Jacob R. Lorch
In the last decade, limiting computer energy consumption has become a pervasive goal in computer design, largely due to growing use of portable and embedded computers with limited battery capacities. This work concerns ways to reduce processor energy consumption, since the processor consumes much of a computer’s energy. Our specific contributions are as follows.
First, we introduce our thesis that operating systems should have a significant role in processor energy management. The operating system knows what threads and applications are running, and can predict their future requirements based on their past usage and their user interaction. We motivate using software to control energy management decisions by describing how software has traditionally been applied to this regime.
Next, we describe operating system techniques for increasing processor sleep time. We suggest never running blocked processes, and delaying processes that execute without producing output or otherwise signaling useful activity. These techniques reduce CPU energy by 47-66%.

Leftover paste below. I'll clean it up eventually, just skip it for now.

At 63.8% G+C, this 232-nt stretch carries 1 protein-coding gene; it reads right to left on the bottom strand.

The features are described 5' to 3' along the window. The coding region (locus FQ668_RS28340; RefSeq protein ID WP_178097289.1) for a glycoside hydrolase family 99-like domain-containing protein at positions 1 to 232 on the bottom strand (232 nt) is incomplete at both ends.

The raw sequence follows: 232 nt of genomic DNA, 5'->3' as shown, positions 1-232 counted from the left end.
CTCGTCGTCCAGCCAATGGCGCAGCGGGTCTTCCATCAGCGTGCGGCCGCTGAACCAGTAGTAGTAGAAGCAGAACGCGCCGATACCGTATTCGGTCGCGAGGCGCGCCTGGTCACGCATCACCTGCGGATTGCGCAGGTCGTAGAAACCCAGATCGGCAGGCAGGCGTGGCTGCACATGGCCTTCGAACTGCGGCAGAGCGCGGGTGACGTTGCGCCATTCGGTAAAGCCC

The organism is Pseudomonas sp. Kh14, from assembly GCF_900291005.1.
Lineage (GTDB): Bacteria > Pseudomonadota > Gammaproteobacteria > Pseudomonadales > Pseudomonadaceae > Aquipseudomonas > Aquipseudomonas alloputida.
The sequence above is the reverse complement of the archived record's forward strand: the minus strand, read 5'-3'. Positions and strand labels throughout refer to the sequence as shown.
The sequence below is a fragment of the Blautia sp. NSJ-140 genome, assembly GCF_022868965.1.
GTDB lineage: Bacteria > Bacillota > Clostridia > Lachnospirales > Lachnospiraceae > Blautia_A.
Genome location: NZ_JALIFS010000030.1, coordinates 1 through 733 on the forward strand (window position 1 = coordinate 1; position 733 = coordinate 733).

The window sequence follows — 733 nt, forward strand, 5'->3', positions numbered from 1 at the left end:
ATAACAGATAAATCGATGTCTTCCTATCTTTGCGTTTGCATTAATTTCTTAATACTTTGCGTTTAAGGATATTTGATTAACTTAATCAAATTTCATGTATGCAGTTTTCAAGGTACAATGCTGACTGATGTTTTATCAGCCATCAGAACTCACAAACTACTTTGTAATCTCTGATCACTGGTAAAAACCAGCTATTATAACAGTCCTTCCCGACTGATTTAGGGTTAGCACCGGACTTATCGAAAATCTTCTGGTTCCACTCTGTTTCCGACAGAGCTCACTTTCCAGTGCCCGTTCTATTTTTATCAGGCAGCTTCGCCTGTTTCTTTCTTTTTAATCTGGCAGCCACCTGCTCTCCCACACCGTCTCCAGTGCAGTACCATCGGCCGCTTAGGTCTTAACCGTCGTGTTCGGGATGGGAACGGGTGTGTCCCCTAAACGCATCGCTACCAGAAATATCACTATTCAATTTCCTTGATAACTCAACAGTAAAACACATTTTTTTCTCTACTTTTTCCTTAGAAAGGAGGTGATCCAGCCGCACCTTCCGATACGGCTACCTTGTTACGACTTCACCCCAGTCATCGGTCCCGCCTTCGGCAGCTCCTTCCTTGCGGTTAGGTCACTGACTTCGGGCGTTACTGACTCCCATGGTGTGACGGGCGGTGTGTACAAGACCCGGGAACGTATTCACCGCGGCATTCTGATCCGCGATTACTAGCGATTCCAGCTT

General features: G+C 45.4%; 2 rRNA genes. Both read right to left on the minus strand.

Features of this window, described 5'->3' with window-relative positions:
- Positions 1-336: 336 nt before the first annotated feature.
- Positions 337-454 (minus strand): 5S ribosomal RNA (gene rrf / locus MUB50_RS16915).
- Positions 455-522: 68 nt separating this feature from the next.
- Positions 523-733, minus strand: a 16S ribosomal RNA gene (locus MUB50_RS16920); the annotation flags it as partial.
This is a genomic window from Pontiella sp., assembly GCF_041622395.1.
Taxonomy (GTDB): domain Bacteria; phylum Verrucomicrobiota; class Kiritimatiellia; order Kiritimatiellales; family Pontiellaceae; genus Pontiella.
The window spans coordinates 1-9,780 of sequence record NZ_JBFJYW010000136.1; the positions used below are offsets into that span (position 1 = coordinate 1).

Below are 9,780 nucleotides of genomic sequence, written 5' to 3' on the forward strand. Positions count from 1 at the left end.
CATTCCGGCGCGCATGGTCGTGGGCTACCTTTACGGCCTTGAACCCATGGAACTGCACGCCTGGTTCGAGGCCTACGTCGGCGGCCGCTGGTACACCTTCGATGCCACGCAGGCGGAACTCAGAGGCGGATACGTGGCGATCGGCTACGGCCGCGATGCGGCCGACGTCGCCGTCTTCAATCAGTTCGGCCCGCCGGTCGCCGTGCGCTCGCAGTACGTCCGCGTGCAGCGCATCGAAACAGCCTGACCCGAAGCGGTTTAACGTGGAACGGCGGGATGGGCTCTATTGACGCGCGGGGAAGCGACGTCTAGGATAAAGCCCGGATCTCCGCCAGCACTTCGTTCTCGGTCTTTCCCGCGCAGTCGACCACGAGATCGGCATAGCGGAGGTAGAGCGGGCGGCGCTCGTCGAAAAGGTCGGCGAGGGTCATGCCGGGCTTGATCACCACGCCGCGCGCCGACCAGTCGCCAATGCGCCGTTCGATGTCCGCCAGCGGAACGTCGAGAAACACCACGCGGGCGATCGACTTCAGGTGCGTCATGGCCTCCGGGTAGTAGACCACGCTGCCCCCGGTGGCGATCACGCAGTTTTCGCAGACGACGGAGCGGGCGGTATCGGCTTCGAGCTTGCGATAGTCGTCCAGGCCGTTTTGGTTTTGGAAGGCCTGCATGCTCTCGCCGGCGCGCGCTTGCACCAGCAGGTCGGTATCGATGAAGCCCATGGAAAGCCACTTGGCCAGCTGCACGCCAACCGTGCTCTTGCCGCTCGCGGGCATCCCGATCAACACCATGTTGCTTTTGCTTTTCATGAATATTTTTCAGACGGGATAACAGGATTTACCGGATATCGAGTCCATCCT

Next, we address ways to dynamically change a processor’s speed and voltage. We suggest considering what tasks the system is working on and their performance needs, then using a speed schedule that just meets those needs. We show that the optimal schedule increases speed as a task progresses according to a formula dependent on the probability distribution of task CPU requirement. Such a schedule can reduce CPU energy consumption by 20.6% on average, with no effect on performance.
Next, we analyze real user workloads to evaluate ways to infer task information from observations of user interface events. We find that observable differences in such events have significant effects on CPU usage. Using such information in estimating the probability distribution of task CPU requirements can reduce energy consumption by a further 0.5-1.5%.
Finally, we implement our methods. We deal with I/O wait time, overlap of multiple simultaneous tasks, limited speed/voltage settings, limited timer granularity, and limited ability to modify an operating system. The resulting task-based scheduler implements our energy-saving methods with 1.2% background overhead. We find that our methods will be more effective on future processors capable of a wider range of speeds than modern processors.
|Institution||University of California at Berkeley|